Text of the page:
At 27-20-12, the Florida Panthers are one point ahead of the Toronto Maple Leafs for eighth in the East, led by Kris Versteeg and Stephen Weiss. (Photo by Scott Audette/NHLI via Getty Images)
With the trade deadline three days away, I’m ready (I think) for the one time all year I’ll answer all trade-related questions in the mailbag. I do answer a trade question every once in a while otherwise, but it hurts my head too much to do an all-trade-proposal question-and-answer session regularly. Anyhow, remember that if I don’t answer your question here, check the magazine and radio show to see if I got to it in one of those forums. Oh, and be sure to check back on THN.com throughout the day Monday for our all-encompassing trade deadline coverage.
(Takes deep breath…)
Hey Adam, With all the talk of the Columbus Blue Jackets shopping captain Rick Nash and Jeff Carter, why hasn't there been any talk about James Wisniewski?
Eric Duncan, Toronto
Because, with five years remaining at a cap hit of $5.5 million, Wisniewski is essentially untradeable. That isn’t to say the 28-year-old veteran blueliner couldn’t help a team – indeed, he’s been traded a couple of times over the past few years – but his disastrous season (including a suspension and broken ankle) have made him all but radioactive among GMs.
That status may change once there’s a new collective bargaining agreement in place – and don’t think labor uncertainty doesn’t play a role in the decision-making processes of deal-makers – but until then, the Jackets and Wisniewski are a match whether one or both sides like it.
With all these trade rumors, the one team I never hear mentioned is the Florida Panthers. Why? They’re fighting to make the playoffs after being out of the mix for so long, they’ve got good prospects in the system to include in a deal and their ownership along with GM Dale Tallon is willing to spend money. Why are they sitting on their hands when other teams are doing whatever possible to improve?
Jeremy Dollard, Sarasota, Fla.
Good question. It’s tough to argue against any point you make in your question – but I think you could use all those same points to make a very good case why Tallon should stand pat. The franchise has surprised many in how quickly what appeared to be a patchwork roster came together and Tallon has drafted wisely, giving them a bright future with the likes of Jonathan Huberdeau, Erik Gudbranson and Jacob Markstrom on board.
So why would they want to give some of that accumulated youth and talent away as swiftly as they amassed it? Simply to push the Panthers into a playoff position, where they more than likely would be fodder for the Rangers or Bruins? That doesn’t work from my perspective. In fact, that’s an example of the short-term thinking that can cripple a team’s ability to be competitive over the long term.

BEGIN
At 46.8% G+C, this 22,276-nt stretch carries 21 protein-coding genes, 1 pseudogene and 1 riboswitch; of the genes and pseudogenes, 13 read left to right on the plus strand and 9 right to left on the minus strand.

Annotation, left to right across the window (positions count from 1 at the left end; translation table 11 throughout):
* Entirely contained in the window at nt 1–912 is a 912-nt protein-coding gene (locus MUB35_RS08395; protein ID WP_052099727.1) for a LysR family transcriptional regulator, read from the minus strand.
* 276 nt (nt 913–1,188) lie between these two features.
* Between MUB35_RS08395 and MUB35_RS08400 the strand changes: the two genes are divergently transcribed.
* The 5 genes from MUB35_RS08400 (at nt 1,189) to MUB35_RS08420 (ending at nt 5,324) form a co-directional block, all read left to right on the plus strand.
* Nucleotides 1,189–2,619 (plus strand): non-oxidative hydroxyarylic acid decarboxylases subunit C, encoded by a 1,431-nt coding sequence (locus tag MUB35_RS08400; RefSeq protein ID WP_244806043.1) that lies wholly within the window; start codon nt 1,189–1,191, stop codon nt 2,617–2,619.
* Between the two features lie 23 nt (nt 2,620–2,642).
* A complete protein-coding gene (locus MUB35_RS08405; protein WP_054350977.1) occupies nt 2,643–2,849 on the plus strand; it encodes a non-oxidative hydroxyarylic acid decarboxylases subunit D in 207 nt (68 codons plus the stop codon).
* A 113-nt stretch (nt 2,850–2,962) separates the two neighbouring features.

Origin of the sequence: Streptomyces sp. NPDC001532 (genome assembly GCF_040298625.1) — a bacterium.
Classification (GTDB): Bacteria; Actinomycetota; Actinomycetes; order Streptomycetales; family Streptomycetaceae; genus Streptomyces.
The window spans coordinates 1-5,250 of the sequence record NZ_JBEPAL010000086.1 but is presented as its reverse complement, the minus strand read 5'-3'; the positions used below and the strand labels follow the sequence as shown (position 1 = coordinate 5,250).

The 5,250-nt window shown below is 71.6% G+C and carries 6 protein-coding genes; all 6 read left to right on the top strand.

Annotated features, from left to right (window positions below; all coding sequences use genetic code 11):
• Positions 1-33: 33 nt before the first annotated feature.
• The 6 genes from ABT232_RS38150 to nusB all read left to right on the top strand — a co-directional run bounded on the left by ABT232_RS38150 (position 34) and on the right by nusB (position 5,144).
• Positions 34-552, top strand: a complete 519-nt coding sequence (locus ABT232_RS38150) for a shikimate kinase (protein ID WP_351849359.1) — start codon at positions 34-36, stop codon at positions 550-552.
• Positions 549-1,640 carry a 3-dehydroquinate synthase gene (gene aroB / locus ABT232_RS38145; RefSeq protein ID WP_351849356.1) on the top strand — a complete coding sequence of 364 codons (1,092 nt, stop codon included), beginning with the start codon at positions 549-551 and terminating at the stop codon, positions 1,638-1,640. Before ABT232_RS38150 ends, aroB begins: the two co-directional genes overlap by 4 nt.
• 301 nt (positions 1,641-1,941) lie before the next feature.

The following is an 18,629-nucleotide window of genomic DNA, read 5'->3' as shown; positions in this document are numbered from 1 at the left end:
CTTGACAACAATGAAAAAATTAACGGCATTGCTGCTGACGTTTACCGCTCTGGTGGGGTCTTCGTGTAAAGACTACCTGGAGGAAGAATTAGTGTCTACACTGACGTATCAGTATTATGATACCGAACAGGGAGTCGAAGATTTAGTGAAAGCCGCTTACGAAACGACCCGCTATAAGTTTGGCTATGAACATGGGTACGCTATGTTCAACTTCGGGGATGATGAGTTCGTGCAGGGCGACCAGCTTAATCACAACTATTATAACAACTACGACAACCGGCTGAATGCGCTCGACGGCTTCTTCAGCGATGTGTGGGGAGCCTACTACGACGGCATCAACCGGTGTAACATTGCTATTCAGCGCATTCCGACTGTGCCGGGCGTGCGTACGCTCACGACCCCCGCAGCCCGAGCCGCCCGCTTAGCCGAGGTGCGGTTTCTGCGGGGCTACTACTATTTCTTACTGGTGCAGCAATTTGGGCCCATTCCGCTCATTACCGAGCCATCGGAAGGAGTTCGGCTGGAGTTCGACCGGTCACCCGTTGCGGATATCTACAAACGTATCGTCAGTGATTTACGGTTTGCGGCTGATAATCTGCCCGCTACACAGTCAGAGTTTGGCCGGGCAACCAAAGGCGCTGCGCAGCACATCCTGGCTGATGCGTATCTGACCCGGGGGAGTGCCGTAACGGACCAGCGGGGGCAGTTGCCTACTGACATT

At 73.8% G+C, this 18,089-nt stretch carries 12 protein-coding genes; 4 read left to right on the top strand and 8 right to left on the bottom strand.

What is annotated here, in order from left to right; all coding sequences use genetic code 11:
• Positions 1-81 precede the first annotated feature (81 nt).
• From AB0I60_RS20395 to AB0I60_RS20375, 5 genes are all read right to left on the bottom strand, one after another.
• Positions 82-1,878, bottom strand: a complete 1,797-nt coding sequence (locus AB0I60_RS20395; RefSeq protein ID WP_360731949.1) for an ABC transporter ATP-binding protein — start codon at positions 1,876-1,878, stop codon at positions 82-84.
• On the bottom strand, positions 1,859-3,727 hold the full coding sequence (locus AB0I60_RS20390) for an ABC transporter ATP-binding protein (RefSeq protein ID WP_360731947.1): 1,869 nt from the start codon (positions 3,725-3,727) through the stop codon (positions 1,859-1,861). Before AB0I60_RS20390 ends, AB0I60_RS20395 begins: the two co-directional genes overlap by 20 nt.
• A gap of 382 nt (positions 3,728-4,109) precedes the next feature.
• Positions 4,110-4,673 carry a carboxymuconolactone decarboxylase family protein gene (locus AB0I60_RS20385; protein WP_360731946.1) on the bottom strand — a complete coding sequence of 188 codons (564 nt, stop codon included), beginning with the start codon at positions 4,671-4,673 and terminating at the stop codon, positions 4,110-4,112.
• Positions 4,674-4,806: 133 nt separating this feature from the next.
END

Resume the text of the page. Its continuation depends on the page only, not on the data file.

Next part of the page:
In short, I say the Panthers should be patient and cautious this year. Even if they don’t make the playoffs, they’ve got something good going. Stopping that in its tracks to make Florida fans feel better for a short period of time is exactly what the franchise doesn’t need.
Hey Adam, ever since last year’s draft, I hoped the Oilers would move up and be able to select Dougie Hamilton. Do you think there is any trade possible to get him without trading the Oilers youth core of players?
Steven Holan, Edmonton
In short, no, not a chance. The type of player the Oilers are shopping – namely, Ales Hemsky – isn’t someone Bruins GM Peter Chiarelli would be intrigued by, either as a short-term rental or as someone he could re-sign when he becomes an unrestricted free agent this summer. There’s no doubt the Oilers would love to have Hamilton, but Boston brass know they’ve got a blue-chip prospect and aren’t going to move him unless there’s a ready-for-the-NHL young elite player coming back to them in return.
Hey Adam, I've been a long time Canucks fan and have been wondering what they should do with Cory Schneider. Here's my proposal (assuming Luongo isn't bought out in an amnesty deal) Cory Schneider to the Devils for Adam Larsson. The Devils get their next great goalie after Brodeur retires and the Canucks get an excellent young defenseman they need. Sure, Schneider is due a raise (and the Devils have money issues), but do you think the Canucks prize goalie prospect is enough to land the Devils prize defense prospect?
Matthew Corradetti, Guelph, Ont.
No, I do not. Don’t get me wrong – I’m sure Devils GM Lou Lamoriello would acquire Cory Schneider in an instant if he could, but not at the cost of Adam Larsson, who has become New Jersey’s top minute-munching defenseman in his rookie year. You know the old phrase “robbing Peter to pay Paul”? That’s what this is. Sure, the Devils would have a great goalie to lean on for a number of years, but they’d immediately be looking for all of Larsson’s skills they dealt away. Forget it.
Adam, I know people are saying all these crazy trade rumors of Rick Nash going to Toronto, but wouldn't Steve Mason be a better fit in Toronto? He has one year left after this season on his contract and with Francois Allaire in Toronto he could help turn Mason back into the star goalie he was in his rookie season. So I'm suggesting the Leafs trade a mid-level prospect and Gustavsson for Steve Mason. Thoughts or ideas?
Sam Tiedemann, Waterloo, Ont.
Nothing personal, but my first thought is this proposal is an example of why I don’t answer trade proposal questions in each and every mailbag. The idea of Steve Mason (who can’t handle the pressure of playing in a small market like Columbus) succeeding in the hockey fishbowl that is Toronto is flatly preposterous. The Leafs already have tried and failed to rehabilitate a former Calder Trophy winner (Andrew Raycroft) and won’t go that route again for a very long time.